Every contract has representations and warranties, which are basically the underlying matters or facts as they are being presented in terms of the contract.
When a contract uses the terms “representations” and “warranties” together, they blend the past, present, and future together within terms of the contract. Every contract is different, but the language is basically the same. Representations and warranties are assurances that one party gives to another party in a contract. These assurances are statements that the purchasing party can rely on as factual.
It is important, however, to define the terms “representation” and “warranty” because they often are incorrectly used as synonyms. Black’s Law Dictionary defines a “representation” as a “presentation of fact . . . made to induce someone . . . to enter into a contract.” Black’s Law Dictionary 1327 (8th ed. 2004). On the other hand, a “warranty” is defined in terms of contracts as “[a]n express or implied promise that something in furtherance of the contract is guaranteed by one of the contracting parties.” Black’s Law Dictionary 1618 (8th ed. 2004).
Black’s Law Dictionary states that “[a] warranty differs from a representation in four principal ways: (1) a warranty is an essential part of a contract, while a representation is usually only a collateral inducement; (2) an express warranty is usually written on the face of the contract, while a representation may be written or oral; (3) a warranty is conclusively presumed to be material, while the burden is on the party claiming breach to show that a representation was material; and (4) a warranty must be strictly complied with, while substantial truth is the only requirement for a representation.”
A warranty generally moves from the present to the future. The product that you are buying is warranted as being free of defects, and the company agrees to fix any defects for a specified amount of time into the future.
Warranties can be either expressed or implied. Expressed warranties mean they are written into the contract, and, for the most part, buyers should insist upon them. Implied warranties fall under the Uniform Commercial Code, which in all sales of goods implies that there be a “fitness for a particular purpose.” Legally within contracts, expressed warranties hold up better in a court of law than implied warranties.
The seminal case was CBS Inc. v. Ziff-Davis Publishing Co., 75 N.Y.2d 496 (1990). In that case, Ziff-Davis “represented and warranted” the financial condition of the division it was selling to CBS. CBS, however, as part of its due diligence, sent in its own accountants to review the division’s financial statements. They reported that the financial condition was not as represented and warranted. The parties closed anyway, and then CBS sued.
In New York’s highest court, the issue was whether CBS had a cause of action for breach of warranty. Ziff-Davis argued that CBS did not because it had known about the problems with the financial statements and had not justifiably relied on the warranties. Stated differently, Ziff-Davis argued that the standards for a cause of action for a fraudulent misrepresentation and a breach of warranty both required justifiable reliance on the truthfulness of the statement. Ziff-Davis lost.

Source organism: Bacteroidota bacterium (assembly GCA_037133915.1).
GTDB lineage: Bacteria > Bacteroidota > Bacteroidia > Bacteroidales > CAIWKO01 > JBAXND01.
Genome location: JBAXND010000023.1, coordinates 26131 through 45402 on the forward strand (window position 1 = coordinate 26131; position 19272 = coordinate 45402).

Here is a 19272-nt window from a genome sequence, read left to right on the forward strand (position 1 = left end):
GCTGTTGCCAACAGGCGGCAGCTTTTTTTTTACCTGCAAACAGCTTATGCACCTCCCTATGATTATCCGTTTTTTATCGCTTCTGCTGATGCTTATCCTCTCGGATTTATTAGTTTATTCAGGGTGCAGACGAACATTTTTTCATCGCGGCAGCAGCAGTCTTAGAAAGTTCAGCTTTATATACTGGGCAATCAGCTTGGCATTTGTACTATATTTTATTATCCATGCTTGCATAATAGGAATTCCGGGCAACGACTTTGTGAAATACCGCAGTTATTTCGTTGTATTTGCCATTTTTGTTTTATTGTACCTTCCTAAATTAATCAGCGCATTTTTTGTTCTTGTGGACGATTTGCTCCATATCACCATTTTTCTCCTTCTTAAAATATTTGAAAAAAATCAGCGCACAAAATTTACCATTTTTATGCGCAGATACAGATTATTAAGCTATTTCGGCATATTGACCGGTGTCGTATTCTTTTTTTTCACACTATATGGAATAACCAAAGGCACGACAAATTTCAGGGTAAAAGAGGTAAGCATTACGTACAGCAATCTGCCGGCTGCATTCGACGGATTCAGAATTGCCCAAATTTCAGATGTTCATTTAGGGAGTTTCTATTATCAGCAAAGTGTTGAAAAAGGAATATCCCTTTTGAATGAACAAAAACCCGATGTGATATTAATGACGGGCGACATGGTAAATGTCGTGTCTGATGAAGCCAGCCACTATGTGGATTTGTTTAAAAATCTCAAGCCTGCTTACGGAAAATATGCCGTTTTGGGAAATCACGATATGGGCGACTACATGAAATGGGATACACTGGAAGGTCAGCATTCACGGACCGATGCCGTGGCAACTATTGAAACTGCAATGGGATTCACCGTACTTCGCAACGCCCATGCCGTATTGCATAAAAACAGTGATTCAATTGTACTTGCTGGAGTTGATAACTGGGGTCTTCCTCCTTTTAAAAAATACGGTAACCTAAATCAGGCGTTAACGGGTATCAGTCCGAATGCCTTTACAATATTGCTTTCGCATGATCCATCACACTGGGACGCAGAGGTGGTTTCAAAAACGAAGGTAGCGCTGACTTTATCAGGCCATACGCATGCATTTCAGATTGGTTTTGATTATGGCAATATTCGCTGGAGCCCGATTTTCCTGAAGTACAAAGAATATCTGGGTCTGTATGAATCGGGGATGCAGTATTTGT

According to the Court, a warranty is a promise of indemnity if a statement of fact is false. A promisee does not have to believe that the statement is true. Indeed, the warranty’s purpose is to relieve a promisee from the obligation of determining a fact’s truthfulness.
Generally, commercial real estate Purchase and Sale Agreements contain specific representations and warranties, disclosing certain facts about the parties and the subject property. Obviously, given the liability of either misrepresenting or failing to represent material facts, these “reps & warranties” are often subject to great scrutiny and negotiation.
Naturally, Buyers will want the Seller to paint as full of a picture as possible about the status of the property, its history and any known defects/claims. While sellers want to say as little as possible and ensure that the buyer will perform its own investigation.
Nevertheless, while great attention often gets focused on whether a party is willing to give a particular rep, often easily overlooked are basic principles concerning the scope, survivability and timing of these representations. This can of course either be intentional or a victim of poor “legal representation.”
When we work with these agreements, we strive to address a number of considerations beyond the mere giving of any “reps”. Some important considerations for both Buyers and Seller include: When must the representation be true? (at the time made? As of the closing? both?); requirement to update the representations or disclose changes? Investigating the representations – Is there a duty of inquiry on the part of the party giving the “rep”? Knowledge on behalf of the person giving the rep? is the knowledge imputed to the entity as a whole? Damages (is there a cap on the overall damages from the failure of a representation? Is there exposure for consequential damages? Punitive damages?); survivability (Do these reps only matter until closing? What is the post-closing liability? How long does it last?)
Without careful consideration and drafting, these provisions can undermine the intended purpose and create more uncertainty (and liability!) than clarity.
More than just focusing on whether an agreement will include a given rep, we help buyers and sellers understand their liability and the big picture regarding the giving (or not giving) of particular representations and warranties.
For further advice and the best possible representation, please do not hesitate to contact us.